Welcome to the messy, polyglot economic powerhouse that is America. Welcome to every shade of skin from whitest white to darkest black. Welcome to every language, every creed, every orientation. The US Consitution is a document outlining a country based on the principle of freedom. This is what it looks like. This is what it sounds like.
Monday, July 10, 2006
I know I'm biased in thinking that my friends have particularly well behaved and adorable children. But really - they just are! Herewith, proof, at least of their physical cuteness. I visited my friend Ruth this weekend, and took these photos. First, there's Emma, now five.
And here's Dash, all of two. He has a fondness for machinery already. At this point he can't operate a car or a saw, so he has fun with simpler tools, like this juicer, or the mop and bucket. He needs to come over to my place and make me some fresh squeezed orange juice before tending to my hardwood floors.
As you can see, Dash is a redhead, so I sometimes feel like he might be mistaken for mine when I'm pushing him on the swing at the park while Ruth is off playing hide and seek with Emma. But both kids really do look like their lovely Mom.
For more proof that my friends have adorable children, scroll down to see Hunter and Logan playing with sparklers. Although my obvious talent for photography might have something to do with it too... cough cough.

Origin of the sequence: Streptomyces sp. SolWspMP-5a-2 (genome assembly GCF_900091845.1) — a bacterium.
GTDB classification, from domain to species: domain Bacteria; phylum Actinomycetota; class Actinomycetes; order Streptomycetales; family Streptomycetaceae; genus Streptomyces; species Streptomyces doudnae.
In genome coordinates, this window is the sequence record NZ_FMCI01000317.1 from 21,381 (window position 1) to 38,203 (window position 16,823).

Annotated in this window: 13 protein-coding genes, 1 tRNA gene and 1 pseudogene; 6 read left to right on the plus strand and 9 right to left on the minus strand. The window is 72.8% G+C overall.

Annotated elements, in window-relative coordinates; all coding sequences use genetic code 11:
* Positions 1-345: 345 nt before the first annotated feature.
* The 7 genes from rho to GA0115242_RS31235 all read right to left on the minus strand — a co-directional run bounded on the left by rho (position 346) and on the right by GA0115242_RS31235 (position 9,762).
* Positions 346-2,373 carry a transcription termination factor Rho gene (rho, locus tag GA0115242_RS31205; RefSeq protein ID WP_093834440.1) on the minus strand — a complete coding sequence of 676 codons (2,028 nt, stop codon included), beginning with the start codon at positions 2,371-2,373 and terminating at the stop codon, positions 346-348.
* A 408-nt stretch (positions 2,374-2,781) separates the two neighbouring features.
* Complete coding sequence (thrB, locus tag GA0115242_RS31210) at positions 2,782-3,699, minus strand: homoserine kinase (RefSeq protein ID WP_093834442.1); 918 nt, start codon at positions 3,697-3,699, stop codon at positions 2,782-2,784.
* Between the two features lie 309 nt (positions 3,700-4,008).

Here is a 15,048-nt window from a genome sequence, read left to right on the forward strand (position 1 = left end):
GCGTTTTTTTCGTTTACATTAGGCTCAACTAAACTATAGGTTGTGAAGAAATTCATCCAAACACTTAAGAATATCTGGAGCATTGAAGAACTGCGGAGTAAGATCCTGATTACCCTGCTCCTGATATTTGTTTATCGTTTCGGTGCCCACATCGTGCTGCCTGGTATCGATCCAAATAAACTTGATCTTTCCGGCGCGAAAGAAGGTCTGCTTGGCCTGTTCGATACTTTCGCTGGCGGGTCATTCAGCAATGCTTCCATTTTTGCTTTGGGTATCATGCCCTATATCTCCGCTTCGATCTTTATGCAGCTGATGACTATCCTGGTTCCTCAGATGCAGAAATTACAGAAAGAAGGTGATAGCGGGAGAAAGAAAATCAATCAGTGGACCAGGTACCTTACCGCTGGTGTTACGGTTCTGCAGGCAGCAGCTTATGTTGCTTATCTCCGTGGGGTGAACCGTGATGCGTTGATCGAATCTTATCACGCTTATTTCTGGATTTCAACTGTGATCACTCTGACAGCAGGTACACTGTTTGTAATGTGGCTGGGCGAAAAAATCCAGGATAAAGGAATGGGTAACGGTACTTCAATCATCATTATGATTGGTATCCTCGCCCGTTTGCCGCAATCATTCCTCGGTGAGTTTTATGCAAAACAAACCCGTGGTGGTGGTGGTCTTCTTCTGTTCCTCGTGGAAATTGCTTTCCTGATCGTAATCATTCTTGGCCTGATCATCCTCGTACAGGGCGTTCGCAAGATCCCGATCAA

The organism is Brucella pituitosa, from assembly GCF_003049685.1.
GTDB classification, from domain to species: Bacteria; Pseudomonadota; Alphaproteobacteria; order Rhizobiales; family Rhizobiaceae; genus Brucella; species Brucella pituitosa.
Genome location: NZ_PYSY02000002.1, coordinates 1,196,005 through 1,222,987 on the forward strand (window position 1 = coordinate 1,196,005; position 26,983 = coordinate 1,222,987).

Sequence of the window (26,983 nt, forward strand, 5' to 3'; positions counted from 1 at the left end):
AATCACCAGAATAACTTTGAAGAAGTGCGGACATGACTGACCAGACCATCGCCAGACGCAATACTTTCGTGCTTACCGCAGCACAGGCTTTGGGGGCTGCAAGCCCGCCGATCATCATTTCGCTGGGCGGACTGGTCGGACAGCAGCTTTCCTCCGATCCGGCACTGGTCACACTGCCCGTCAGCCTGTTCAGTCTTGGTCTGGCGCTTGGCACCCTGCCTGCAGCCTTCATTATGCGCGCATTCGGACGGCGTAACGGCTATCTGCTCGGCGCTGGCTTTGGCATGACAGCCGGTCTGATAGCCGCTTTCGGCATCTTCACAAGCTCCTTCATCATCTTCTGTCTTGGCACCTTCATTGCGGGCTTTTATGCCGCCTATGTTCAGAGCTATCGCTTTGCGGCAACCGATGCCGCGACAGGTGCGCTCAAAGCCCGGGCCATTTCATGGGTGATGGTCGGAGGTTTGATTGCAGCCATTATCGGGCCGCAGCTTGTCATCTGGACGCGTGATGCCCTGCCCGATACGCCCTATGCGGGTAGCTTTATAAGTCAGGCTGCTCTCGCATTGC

Friday, July 07, 2006
Remember when sparklers were the coolest thing, and you couldn't wait to write your name with them on the Fourth of July? I got a chance to recall that kind of excitement at a friends' BBQ on the 4th.
Maritza lit up the sticks for the kids, who reacted warily at first to the jumpy fire at the other end.
But pretty soon they were jumping around, throwing down poppers, swinging those sparklers like swords.
You gotta love Burbank, that bastion of suburban life. You can't buy sparklers there -- Maritza had to go all the way to Asuza to find some. But they had a fiery display spurted out from the Starlight Bowl that led to a traffic jam of SUVs in the Burbank foothills.
We adults, full of barbecued meat, veggies, and Death by Chocolate, lounged nearby and awaited the fireworks, which burst nearly overhead thanks to Pam and Scott's excellent location. We concluded, that amortized over 30 years of July 4ths, the view of the fireworks had to add at least a quarter of a million to the value of their home.
Young Hunter's commentary during the display was even more entertaining than the fireworks themselves. During one burst he said, "It's a puppy!"
My latest and most popular column so far is up at Monsters and Critics (http://smallscreen.monstersandcritics.com). I take the Emmys to task and am rather opinionated, shall we say, in my views. One opinion begets another, so there are already a few comments from readers. Some praise me. Some say I am "very small in my thought." Whatever -- it's all good! Hate me, but read me!